Updating The Single Most Influential Book of the BASIC Era


Very nice! Here’s the repo, with some 90+ games, and the Basic originals tweaked to run in Vintage Basic. (BBC Basic would have been nice… that too is cross platform and with at least three ways to run in-browser too.)

It’s a bit topic-drifty, but a link within led me to a 1972 book, “Games playing with computers” by A G Bell. Notably, while it includes chess, there’s no lunar lander and no Conway’s Life. It’s fairly full-on - it’s not a book of type-ins, although it does contain some Algol code to solve chess mate-in-N problems.

Games Playing with Computers is an unconventional approach to teaching programming techniques, using games rather than the usual hackneyed numerical examples. The book is not theoretical: it deals straightforwardly with the progress of game playing with the aid of machines, from Babbage’s noughts and crosses machine to the most recent electronic machines which have reached county championship level in chess.

When run on an ICL Atlas computer the program can solve two-move mates in an average of about 45 seconds. Because of the table drive it is very easy to translate the program into other languages and run it on a variety of machines. The program was written in Atlas Basic Language which then took only 5 seconds on average; the CDC 6600 dialect of Algol (different card code and I/O statements are the main problem in this case), which took about 50 seconds; and finally in CDC 6600 Basic Language, which held the record at only 2 seconds per two-move mate. As the CDC 7600 is compatible to the 6600, and about four times faster, then the final program should solve problems almost immediately they are presented to the machine.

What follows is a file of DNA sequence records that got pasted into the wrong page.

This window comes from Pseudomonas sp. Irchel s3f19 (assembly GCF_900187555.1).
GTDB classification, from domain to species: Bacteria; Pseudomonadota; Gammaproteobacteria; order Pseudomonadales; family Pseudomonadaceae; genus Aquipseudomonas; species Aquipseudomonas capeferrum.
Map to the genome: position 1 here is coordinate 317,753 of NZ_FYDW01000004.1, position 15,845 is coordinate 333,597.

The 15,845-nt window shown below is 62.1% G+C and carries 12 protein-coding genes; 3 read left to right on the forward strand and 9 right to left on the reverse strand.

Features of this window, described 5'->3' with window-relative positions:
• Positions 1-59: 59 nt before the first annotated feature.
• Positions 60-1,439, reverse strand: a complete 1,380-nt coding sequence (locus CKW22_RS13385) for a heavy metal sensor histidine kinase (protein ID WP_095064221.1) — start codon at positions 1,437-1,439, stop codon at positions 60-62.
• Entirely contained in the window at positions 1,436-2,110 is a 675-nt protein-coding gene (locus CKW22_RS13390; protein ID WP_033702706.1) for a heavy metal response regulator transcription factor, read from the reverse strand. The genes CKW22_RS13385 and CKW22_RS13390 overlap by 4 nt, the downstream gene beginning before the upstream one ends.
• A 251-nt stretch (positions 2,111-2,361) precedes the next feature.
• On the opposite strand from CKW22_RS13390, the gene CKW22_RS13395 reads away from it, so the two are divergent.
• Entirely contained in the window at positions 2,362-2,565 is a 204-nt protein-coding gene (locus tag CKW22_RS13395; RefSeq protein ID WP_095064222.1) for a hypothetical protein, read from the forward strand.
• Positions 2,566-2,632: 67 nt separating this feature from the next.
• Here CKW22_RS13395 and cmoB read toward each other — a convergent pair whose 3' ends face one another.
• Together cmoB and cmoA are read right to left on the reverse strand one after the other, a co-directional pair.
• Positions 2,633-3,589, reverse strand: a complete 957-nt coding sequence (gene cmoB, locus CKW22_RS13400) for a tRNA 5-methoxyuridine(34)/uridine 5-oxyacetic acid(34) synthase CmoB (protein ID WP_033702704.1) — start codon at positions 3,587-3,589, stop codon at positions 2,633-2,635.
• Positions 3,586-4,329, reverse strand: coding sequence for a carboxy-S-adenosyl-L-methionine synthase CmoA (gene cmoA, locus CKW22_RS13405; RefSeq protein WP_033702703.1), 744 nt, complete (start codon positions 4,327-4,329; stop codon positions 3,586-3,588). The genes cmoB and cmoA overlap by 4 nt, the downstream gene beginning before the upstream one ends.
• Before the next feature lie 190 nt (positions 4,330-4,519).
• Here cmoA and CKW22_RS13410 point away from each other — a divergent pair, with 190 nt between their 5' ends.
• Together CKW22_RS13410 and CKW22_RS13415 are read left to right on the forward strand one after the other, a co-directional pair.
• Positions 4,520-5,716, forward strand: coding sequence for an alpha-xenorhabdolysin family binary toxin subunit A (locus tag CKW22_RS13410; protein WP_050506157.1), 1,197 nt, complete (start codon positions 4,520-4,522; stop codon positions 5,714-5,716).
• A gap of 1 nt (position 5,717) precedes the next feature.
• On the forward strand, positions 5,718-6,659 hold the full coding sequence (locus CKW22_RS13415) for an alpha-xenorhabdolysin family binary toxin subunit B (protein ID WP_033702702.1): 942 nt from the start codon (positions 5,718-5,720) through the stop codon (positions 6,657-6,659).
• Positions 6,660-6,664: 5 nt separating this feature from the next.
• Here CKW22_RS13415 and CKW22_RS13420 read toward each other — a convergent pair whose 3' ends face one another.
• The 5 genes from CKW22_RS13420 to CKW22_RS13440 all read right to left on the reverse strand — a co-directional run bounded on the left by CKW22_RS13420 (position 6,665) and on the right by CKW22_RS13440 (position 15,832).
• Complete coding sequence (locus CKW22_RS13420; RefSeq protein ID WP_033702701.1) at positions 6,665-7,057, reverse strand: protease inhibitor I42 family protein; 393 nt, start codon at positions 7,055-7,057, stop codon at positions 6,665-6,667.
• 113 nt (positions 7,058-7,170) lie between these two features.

Elsewhere we see that this isn’t BASIC:

Atlas Basic Language (ABL) is a symbolic input language close to “machine language”. Each ABL instruction corresponds to one machine instruction…


Let us also mention What To Do After You Hit Return.

I started a repo here, but got distracted writing RetroBASIC to run them and haven’t returned. There’s a lot of overlap, as you might imagine, and these are in HP BASIC, but easily converted.


RetroBASIC looks like a fun project! It’s good to see someone still using lex and yacc (or flex and bison, as it were); those are how I learned parsing, although I think “real” compilers were already mostly recursive descent by that time.

Yeah I went with lex/yacc because I knew it was available on practically every platform, and the gnbasic bits were by far the most developed in spite of having zero documentation and a bunch of bugs. It was still easier to update that lex/yacc code than even the best-documented parsers I found in modern languages like Swift. Running is a feature!